As in most of Australia, children can attend a public school, a Catholic private school, an independent school or an international school in Perth.
Children here tend to start school early, and most attend kindergarten. School attendance is compulsory from age five to 16.
Public schools in Perth
Any child is eligible to attend a public school, regardless of their parents' visa status. That said, the parent's visa status is likely to affect school fees.
Generally speaking, foreigners in the country on a permanent visa are entitled to send their children to public schools in Perth tuition-free. Those in Australia on a temporary visa will likely have to pay an annual tuition fee if they want their child to attend a public school.
School attendance is not strictly based on neighbourhood, but children are almost guaranteed a spot at their local school. This includes expat children, provided their parents are on a permanent visa or qualifying temporary visa.
Area zoning for schools can be strict and spots may be quickly filled up, particularly in popular schools with good reputations. For this reason, parents with a particular school in mind should research school zones thoroughly before deciding where to live – sometimes simply living on a certain side of the street is enough for a child to be categorised as external to the area.
Private and independent schools in Perth
Many of the city's private schools are Catholic. Catholic Education West Australia is the organisation responsible for coordinating the administration, curriculum and policy of these institutions. Although Catholic students from the school’s local area are given preference, non-Catholic students may be admitted if there is space.
Non-Catholic private schools are known as ‘independent schools’, and include organisations of other religions and particular educational philosophies, such as Montessori.
International schools in Perth
With just a handful of international schools available in Perth, parents who wish for their children to continue studying their home curriculum may be out of luck, as all but one of the city's international schools teach the International Baccalaureate. Some language-specific schools are available in Perth, including a number of Japanese schools.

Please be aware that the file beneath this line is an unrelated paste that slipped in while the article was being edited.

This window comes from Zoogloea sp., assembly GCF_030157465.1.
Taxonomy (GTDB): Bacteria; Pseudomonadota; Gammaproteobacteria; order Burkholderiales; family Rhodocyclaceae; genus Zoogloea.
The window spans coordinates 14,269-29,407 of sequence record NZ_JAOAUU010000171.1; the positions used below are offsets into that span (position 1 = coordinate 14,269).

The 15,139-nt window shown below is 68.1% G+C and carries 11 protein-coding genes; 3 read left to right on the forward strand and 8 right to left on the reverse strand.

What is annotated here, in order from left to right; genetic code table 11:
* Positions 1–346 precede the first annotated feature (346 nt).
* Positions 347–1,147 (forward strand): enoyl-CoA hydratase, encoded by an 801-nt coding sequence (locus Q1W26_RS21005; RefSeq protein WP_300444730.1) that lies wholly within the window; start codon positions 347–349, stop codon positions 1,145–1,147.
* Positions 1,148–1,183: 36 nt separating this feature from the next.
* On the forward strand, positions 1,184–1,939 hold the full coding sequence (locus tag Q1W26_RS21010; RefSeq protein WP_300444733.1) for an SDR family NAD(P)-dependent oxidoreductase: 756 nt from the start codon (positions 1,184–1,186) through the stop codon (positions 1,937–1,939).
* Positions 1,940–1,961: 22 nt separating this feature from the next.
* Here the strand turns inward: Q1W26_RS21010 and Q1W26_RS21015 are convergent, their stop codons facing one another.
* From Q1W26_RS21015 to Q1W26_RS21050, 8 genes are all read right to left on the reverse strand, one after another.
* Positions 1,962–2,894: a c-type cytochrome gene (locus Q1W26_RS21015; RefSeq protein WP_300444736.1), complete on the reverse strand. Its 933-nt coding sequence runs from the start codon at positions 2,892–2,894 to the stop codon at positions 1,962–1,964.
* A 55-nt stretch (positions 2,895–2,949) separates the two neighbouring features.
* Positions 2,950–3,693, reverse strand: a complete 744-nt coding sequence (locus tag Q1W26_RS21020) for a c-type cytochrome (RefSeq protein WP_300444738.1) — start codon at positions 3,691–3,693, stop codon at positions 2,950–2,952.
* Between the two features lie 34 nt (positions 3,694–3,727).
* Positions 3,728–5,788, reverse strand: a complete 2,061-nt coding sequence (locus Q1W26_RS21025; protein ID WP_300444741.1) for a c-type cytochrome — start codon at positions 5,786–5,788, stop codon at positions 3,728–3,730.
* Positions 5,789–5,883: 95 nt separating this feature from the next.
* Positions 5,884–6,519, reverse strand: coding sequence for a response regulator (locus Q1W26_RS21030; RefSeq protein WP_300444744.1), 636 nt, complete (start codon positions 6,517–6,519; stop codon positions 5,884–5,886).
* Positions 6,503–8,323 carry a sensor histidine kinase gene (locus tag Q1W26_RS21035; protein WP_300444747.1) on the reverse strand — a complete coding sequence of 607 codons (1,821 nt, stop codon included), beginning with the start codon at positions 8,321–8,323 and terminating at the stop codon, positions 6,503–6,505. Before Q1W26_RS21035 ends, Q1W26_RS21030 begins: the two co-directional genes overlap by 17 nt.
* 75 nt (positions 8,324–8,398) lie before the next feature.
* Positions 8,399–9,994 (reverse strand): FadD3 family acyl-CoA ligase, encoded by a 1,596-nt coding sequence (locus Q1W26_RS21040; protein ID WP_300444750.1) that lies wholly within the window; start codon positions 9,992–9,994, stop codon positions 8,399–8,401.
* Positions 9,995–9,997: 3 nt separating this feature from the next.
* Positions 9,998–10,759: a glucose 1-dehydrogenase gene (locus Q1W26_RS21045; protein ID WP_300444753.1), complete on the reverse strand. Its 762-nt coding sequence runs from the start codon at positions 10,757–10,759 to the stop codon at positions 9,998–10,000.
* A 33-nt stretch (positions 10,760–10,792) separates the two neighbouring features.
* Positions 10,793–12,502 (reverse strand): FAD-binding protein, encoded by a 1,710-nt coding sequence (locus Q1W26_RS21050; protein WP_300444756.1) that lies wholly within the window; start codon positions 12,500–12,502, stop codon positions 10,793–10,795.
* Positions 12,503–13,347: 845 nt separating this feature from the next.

Perth's international schools offer high-quality education, but at considerable cost. In some cases, parents may be able to negotiate an education allowance as part of a relocation package. This kind of financial support can be very helpful, although parents should keep in mind that there may be additional expenses above and beyond school fees, such as uniforms, field trips and textbooks.
Special-needs education in Perth
Students with special needs are well catered for in Perth. The WA Institute for Deaf Education works with the parents of students with hearing impairments to either provide special educational support or even placement in specialist schools. Students with visual impairments or developmental disorders can similarly choose either support in the mainstream schooling system or specialised schools. A list of possible specialist schools and available support can be found on the Department of Education’s website.
Tutors in Perth
Several reputable tutor companies are available in Perth. Students with difficulty in a certain subject or struggling to adjust to a new schooling system can benefit greatly from individual attention. Some excellent tutoring services in Perth are Ace Tutoring and My Tutor.
►For information on recommended family-friendly neighbourhoods, see Areas and Suburbs in Perth
"Most schools in Australia are excellent and there is an underlying pressure for schools to perform well and deliver a great education for the children under their roof. Parent are heavily relied on and are expected to partake in school events, assist in fundraising and any other activities that can make the school a better, more efficient place." Learn more about British expat Lara's experiences in Perth.
"Not too clued-up about schools as I didn’t have school-age kids, but from what I hear from friends with young kids, 99% of public schools are good... Private schools are expensive, but some parents prefer to have their kids study in the private system." Portuguese expat Sami shares her thoughts on living in Perth.
Are you an expat living in Perth?
Expat Arrivals is looking for locals to contribute to this guide, and answer forum questions from others planning their move to Perth. Please contact us if you'd like to contribute.
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